The judge, however, remains above the fray, providing an independent and impartial assessment of the facts and how the law applies to those facts. ” (http://www. cscja-acjcs. ca/role_of_judge-en. asp? l=5) Many criminal cases and almost all civil ones are heard by a judge only and not with a jury. The judge is the “trier of fact,” determining whether the evidence is credible and which witnesses are telling the truth.
Then the judge applies the law to these details to regulate whether a civil claim has been established on a balance of probabilities or whether there is proof beyond a reasonable doubt, in criminal cases, that the suspect is guilty. Anyone who faces five years or more in prison if convicted of a crime has the right, under the Charter, to request a jury trial, and many defendants facing serious offenses such as murder opt to have a jury hear their case. The jurors become the triers of fact and assess the P a g e | 4 evidence while the judge takes on the role of legal advisor, explaining the law to the jurors.
The jurors then retire to deliberate on a verdict. In criminal cases the jury’s verdict, either “Guilty” or “Not Guilty” must be unanimous. “It is not enough for the judiciary, as an institution, to be independent – individual judges must be seen to be objective and impartial. In their personal lives, judges must avoid words, actions or situations that might make them appear to be biased or disrespectful of the laws they are sworn to uphold. They must treat lawyers, clients and witnesses with respect and must refrain from comments that suggest they have made up their minds in advance.
Outside the courtroom, judges do not socialize or associate with lawyers or other persons connected with the cases they hear, or they may be accused of favoritism. Judges typically declare a conflict and withdraw from a case that involves relatives or friends. The same is true if the case involves a former client, a member of the judge’s former law firm, law partners or a former business associate, at least until a year or two has passed since the judge was appointed and those ties were severed.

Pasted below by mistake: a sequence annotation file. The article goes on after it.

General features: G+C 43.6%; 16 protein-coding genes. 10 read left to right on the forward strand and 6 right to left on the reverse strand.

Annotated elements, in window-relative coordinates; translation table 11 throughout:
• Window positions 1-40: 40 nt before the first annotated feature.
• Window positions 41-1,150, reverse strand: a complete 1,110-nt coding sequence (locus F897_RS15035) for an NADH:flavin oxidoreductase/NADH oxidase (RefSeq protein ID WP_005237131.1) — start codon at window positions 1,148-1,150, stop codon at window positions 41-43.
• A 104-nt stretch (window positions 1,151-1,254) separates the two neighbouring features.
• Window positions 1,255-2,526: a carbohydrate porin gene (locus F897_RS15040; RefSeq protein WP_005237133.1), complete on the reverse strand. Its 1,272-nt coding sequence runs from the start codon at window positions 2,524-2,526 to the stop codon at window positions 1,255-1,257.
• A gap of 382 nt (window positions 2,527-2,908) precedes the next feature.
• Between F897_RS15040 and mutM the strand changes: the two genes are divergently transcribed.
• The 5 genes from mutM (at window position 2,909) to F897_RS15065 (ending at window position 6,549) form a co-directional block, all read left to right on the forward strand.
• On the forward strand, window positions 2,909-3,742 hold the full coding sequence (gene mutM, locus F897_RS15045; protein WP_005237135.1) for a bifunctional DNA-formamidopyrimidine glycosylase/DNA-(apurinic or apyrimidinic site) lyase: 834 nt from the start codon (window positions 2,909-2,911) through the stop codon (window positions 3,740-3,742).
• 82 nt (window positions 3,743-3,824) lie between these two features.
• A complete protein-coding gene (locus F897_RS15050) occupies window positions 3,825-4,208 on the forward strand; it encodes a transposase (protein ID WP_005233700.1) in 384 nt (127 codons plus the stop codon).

Judges often choose to avoid most forms of community involvement. A judge may undertake community or charitable work but cannot offer legal or investment advice. Judges cannot take part in politics, either as a party member, fundraiser or donor, and many choose to relinquish their right to vote. While judges have been more willing in recent years to make public speeches or agree to media interviews, they refrain from expressing opinions on legal issues that could come before them in a future case. Judges are forbidden from being paid to do anything other than their judicial duties, but can accept appointments to serve on royal commissions, inquiries and other official investigations. ” (http://www. cscja-acjcs. ca/independent_impartial- P a g e | 5 en. asp? l=5).
Therefore, there are many ways that a defendant’s rights can be assured which is by making sure that all of these requirements are met. Our Criminal Justice system has come a long way in assuring defendants have a fair, speedy and legit process in the courts system.
References Alschulert, A. (2008) Implementing the Criminal Defendant’s Right to Trial: Alternatives to the Plea Bargaining Worral. J. L. (2012). Criminal Procedure: From first contact to appeal.
(4th ed). Upper Saddle River, NJ: Pearson Education Criminal Defendants’ Rights during Trial: The Bill of Rights (2014) Retrieved from http://www. nolo. com/legal-encyclopedia/defendants-rights-during-court-trial-29793. html Sixth Amendment on the Impartial Jury. (2008) Retrieved from http://constitution. findlaw. com/amendment6/annotation05. html#sthash. CJWuDHBP. dpuf The Role of the Judge (2006) Retrieved from http://www. cscja-acjcs. ca/role_of_judge- en. asp? l=5 Chayes, A. (2000) The Role of the Judge in Public Law Litigation. The Harvard Law Association Review.